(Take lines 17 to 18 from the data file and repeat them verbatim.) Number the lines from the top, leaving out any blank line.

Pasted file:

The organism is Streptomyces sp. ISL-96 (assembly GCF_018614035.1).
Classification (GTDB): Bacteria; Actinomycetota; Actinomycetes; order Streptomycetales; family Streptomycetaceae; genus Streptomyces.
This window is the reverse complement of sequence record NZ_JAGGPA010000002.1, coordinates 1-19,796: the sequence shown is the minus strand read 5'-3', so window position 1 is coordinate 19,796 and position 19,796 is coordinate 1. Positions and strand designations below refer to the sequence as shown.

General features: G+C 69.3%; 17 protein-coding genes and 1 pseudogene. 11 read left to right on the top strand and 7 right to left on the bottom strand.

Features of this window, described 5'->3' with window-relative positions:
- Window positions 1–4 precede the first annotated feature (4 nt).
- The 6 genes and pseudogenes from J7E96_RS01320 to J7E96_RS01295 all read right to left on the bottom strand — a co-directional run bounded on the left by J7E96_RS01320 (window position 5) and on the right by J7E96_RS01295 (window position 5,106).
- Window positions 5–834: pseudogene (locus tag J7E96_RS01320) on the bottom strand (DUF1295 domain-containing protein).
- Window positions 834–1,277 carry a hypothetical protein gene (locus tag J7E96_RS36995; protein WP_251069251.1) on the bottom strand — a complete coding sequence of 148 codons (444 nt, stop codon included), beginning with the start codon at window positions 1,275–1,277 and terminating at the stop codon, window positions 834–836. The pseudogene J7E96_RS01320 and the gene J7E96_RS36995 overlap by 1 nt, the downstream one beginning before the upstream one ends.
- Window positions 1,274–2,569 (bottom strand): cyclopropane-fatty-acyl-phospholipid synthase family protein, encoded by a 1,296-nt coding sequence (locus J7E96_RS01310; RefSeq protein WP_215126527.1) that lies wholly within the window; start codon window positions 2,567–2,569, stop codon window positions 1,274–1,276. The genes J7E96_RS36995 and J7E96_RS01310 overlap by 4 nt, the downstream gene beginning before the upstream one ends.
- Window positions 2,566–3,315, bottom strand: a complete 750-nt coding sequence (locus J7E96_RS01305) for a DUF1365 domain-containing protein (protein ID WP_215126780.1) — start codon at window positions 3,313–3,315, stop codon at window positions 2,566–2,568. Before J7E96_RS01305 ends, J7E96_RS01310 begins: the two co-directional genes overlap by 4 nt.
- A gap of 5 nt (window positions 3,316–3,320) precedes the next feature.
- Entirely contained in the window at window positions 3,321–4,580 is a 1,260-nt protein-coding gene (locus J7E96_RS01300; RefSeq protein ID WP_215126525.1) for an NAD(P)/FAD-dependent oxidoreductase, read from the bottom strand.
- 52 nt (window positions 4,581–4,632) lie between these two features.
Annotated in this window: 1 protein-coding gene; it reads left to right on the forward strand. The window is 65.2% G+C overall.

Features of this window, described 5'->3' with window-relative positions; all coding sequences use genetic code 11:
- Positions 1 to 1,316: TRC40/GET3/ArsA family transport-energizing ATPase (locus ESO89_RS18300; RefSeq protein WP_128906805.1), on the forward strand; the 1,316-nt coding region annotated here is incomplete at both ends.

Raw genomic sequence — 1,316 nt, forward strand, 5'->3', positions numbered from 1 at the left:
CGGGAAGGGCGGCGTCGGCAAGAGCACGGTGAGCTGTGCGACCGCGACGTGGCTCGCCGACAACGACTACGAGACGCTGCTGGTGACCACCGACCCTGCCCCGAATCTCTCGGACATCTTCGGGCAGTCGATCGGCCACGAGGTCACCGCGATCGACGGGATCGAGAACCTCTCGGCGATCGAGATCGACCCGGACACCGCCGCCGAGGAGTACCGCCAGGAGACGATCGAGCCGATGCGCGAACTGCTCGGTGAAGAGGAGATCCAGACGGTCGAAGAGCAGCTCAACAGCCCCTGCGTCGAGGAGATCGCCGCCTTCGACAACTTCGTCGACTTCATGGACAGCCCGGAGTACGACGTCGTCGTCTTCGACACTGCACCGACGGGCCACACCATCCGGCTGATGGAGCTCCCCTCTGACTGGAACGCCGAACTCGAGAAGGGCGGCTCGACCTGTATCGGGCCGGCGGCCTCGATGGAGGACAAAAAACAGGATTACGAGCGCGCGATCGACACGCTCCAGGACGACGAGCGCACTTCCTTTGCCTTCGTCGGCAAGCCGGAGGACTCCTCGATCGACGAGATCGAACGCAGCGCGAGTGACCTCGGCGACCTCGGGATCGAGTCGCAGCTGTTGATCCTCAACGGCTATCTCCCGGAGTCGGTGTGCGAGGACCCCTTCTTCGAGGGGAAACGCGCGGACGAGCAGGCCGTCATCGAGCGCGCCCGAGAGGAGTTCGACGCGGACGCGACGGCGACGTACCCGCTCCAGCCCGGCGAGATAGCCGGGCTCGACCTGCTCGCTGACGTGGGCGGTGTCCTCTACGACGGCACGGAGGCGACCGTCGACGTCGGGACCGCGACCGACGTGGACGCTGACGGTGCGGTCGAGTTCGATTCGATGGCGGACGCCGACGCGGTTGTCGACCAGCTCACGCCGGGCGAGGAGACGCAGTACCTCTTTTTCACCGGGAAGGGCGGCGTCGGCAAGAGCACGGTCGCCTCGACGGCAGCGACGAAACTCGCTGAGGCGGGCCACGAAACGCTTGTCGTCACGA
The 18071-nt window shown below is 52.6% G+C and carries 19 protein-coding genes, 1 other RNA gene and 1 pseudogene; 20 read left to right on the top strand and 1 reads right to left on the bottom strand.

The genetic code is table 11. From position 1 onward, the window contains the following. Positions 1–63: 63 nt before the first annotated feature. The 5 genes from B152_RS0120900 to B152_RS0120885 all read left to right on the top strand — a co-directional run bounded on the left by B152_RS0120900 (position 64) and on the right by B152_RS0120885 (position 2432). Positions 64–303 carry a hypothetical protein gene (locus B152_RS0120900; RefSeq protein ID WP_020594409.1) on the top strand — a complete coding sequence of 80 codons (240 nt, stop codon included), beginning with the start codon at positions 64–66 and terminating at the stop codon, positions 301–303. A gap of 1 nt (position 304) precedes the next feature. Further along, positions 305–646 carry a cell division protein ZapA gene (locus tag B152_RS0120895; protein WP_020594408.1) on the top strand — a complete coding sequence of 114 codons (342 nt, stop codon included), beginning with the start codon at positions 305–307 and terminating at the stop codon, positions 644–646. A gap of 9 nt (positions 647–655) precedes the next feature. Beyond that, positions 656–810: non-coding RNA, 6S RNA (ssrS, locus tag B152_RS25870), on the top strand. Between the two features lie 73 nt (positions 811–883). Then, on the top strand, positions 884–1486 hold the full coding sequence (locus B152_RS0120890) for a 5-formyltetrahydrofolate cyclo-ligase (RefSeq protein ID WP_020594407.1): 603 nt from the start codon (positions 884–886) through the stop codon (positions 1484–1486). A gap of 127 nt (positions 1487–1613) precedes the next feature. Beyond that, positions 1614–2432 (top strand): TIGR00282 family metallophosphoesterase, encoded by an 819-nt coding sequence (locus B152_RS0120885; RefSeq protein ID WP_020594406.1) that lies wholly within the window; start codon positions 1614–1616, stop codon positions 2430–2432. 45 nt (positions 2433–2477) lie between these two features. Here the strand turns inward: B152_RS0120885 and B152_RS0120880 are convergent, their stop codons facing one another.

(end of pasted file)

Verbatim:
- Positions 1 to 1,316: TRC40/GET3/ArsA family transport-energizing ATPase (locus ESO89_RS18300; RefSeq protein WP_128906805.1), on the forward strand; the 1,316-nt coding region annotated here is incomplete at both ends.

Raw genomic sequence — 1,316 nt, forward strand, 5'->3', positions numbered from 1 at the left: